I was responsible for my decisions, and given some leeway to move quickly, but when I knew things were important to the country, of course I would get the PM’s consent.

But on the whole, I told my team, and we’ve got highly competent people in the ministry, to go and test things out and not be afraid to try out new ideas.

I take my hat off to the teams in the ministry. They won me over with the quality of their work and their commitment. True public servants who work for the good of their country.

Tourism is the first victim of the health crisis and policy needs to be reviewed. How do you see the development of the sector?

Covid-19 has been a terrible blow to the economy in general and to tourism in particular. People are afraid of being stranded somewhere. Countries are putting travellers into quarantine. It’s a global problem, but I think you have to live with it.

On the one hand we need tourists to support the country, on the other we are taking risks because people could die and we must take full precautions. Some countries impose tests to accommodate tourists. Winter, which is always difficult, will be very hard this year for Tunisian tourism.

Tunisia has more than 800 hotels, but the industry has never been fully reformed. Mass tourism is a model that is no longer working. Can it be reformed?

Going beyond mass tourism, we have wonderful opportunities to for spas and therapy treatment, sports and congress tourism, as well as ecotourism, in exceptional places. We can now attract a different clientele that can afford these things.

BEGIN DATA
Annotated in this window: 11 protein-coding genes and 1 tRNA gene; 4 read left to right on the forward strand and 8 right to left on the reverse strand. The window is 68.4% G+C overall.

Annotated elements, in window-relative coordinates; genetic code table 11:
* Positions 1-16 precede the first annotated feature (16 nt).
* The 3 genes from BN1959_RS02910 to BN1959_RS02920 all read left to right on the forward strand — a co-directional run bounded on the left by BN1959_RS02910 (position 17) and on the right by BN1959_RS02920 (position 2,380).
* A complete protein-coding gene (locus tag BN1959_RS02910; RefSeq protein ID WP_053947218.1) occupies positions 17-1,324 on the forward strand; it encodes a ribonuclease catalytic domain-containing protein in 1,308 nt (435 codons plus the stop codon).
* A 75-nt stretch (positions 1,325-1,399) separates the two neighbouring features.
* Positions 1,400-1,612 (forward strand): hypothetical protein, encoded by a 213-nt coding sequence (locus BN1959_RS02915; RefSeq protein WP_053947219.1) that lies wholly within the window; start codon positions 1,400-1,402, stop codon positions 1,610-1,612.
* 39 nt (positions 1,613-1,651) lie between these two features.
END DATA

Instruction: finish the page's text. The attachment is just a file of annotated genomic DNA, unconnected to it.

This requires political will. I am not saying that the administration is blocking it, but as a minister I discovered that the administration works with rules that date back to independence. Today an investor who wants to launch a project asks for authorisations that can take an incredible time to come through or are not given at all, even when there is no risk.

There needs to be political will to facilitate the process, issue authorisations, and speed up the execution.

In short, it is necessary to attract foreign investors and above all not to complicate their lives. They will create jobs there in difficult areas where you want to hire staff. I did some work on this subject in Tozeur by facilitating the opening of hotels that had remained closed, with the opening of the exceptional Anantara hotel, which belongs to a Qatari group and brings in a different clientele who pay a thousand dinars ($300) per night.

Today, with Covid-19 unfortunately everything is delayed, but I think that in a year it will start again. In Tunisia, it is not the Minister of Tourism but the State that carry out and help reforms. Parliament must also speed up the vote on laws brought in by the Prime Minister. I saw a lot of delayed bills when I was minister, which as you can imagine delays reform – it was a handicap.

How do you see the future?

I have my own tour operator in France and we have remained faithful to Tunisia. We maintain charter flights and sell packages, although demand is not the same due to the current situation. We must remain resilient, and as a Tunisian, our priority is to sell our country and its tourism. With each crisis, you have to change your methods a little.